By Waldheim Garcia Montoya
Recife, Brazil, Aug 5 (efe-epa).- Without the echoes of passing tourist cruises and countless cargo ships during the pandemic, the calm of the Atlantic Ocean is attracting a greater number of whales to the warm waters of Brazil’s northeast coast to breed.
“The reduction in boat noise affects cetaceans like whales and dolphins, which use a silent environment for their sound communication,” says biologist Sergio Cipolotti, operational coordinator of NGO Projeto Baleia Jubarte.
In 2019, approximately 20,000 whales passed along the Brazilian coast to mate and bear young, according to the NGO.
With the first sightings at the beginning of June in Espírito Santo, this number should increase until October when the whales normally begin their return journey to Antarctica.
Less movement of people and ships reduces the risk of running over their young as well as sea pollution.
According to the biologist, silence in the ocean also means no interference with emitted sounds such as those made by dolphins fishing and humpback whale songs during mating.
But the NGO, which has been monitoring the arrival of humpback whales in Brazil for 32 years, says it is still too early to determine the impact of the pandemic, especially in the Abrolhos archipelago area which the species uses for birthing and mating.
“Brazil has a great marine diversity with more than 46 active species in our ocean,” says Cipolotti.
“Of a total of 90 migratory species we have half like the humpback whales that feed in Antarctica and reproduce here.”
The silent seas brought about by the pandemic has also led to other species being spotted along Brazil’s 7,367 km coastline.
Last week, an endangered whale shark, the largest fish in the world at up to 12 meters, was spotted in Ilhabela, an island in Sao Paulo state.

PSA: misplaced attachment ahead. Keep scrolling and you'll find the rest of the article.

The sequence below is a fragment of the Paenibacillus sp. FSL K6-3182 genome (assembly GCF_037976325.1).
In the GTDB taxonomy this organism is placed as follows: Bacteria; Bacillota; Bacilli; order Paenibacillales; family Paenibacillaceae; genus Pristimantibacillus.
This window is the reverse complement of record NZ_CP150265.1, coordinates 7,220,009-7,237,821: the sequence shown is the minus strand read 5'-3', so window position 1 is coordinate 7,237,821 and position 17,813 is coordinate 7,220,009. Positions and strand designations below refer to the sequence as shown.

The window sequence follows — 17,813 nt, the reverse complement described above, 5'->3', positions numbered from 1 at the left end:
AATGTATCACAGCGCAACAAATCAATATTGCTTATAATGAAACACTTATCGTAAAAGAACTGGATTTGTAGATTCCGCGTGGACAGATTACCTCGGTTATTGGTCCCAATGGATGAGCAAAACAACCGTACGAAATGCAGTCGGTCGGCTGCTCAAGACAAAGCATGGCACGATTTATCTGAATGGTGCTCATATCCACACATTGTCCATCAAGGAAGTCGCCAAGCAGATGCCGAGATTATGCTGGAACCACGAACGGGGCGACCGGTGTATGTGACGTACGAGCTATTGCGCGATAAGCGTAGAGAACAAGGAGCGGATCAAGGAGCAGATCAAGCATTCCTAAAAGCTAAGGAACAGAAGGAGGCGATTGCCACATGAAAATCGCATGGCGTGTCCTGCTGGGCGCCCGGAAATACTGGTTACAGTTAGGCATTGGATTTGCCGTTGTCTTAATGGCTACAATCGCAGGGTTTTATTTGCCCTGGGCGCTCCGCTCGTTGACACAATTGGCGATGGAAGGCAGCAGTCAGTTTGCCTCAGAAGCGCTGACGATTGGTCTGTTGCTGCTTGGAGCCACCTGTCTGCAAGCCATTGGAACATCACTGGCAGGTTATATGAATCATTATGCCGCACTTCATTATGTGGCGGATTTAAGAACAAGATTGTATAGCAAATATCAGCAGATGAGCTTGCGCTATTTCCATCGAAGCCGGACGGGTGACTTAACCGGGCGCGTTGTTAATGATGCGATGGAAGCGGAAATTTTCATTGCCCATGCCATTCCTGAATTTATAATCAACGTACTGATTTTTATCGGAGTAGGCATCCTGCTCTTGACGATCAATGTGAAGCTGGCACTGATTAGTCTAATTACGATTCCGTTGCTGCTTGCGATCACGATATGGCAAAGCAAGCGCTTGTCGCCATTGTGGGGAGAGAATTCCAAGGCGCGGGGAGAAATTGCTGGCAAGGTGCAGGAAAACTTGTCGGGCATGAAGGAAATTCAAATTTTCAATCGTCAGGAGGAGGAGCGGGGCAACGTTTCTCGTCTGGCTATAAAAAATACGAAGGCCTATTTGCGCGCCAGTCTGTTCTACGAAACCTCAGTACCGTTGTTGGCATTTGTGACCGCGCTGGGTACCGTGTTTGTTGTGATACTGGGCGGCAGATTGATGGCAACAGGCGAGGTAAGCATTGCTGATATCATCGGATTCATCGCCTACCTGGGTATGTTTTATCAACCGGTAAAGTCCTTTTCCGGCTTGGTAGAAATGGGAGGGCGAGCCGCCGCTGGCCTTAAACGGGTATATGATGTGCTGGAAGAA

A young orca whale was also found beached at Guarajuba in Camaçarí, a metropolitan region of Salvador, due to infection and severe malnutrition, according to the Aquatic Mammal Institute.
The presence of killer whales, a predatory species, is not common on the Brazilian coast and experts say their appearance could be due to reduced maritime traffic allowing them to search for food, such as the young of humpback whales.
In May, two Bryde’s whales, the least known of the fin whale species, were seen in Ilhabela and even crossed the usually busy Sao Sebastiao Channel.
The Agronauts Institute told Efe that more dolphins, including the endangered Franciscan species, as well as sea turtles have been seen along the São Paulo coast during the pandemic.
Studies by the Federal University of Rio Grande do Norte and Rio de Janeiro’s Projeto Baleias e Golfinhos found the constant movement of boats and noise is stressful for the cetaceans’ sensitive hearing.
The pandemic has reduced a lot of the industry that normally operates in the area.
The Baleia Jubarte Project has reduced half the personnel dedicated to the protection of cetaceans and tour operators associated with the initiative have been suspended.
The Tamar Project, the country’s largest sea turtle initiative, also had to suspend work due to the pandemic.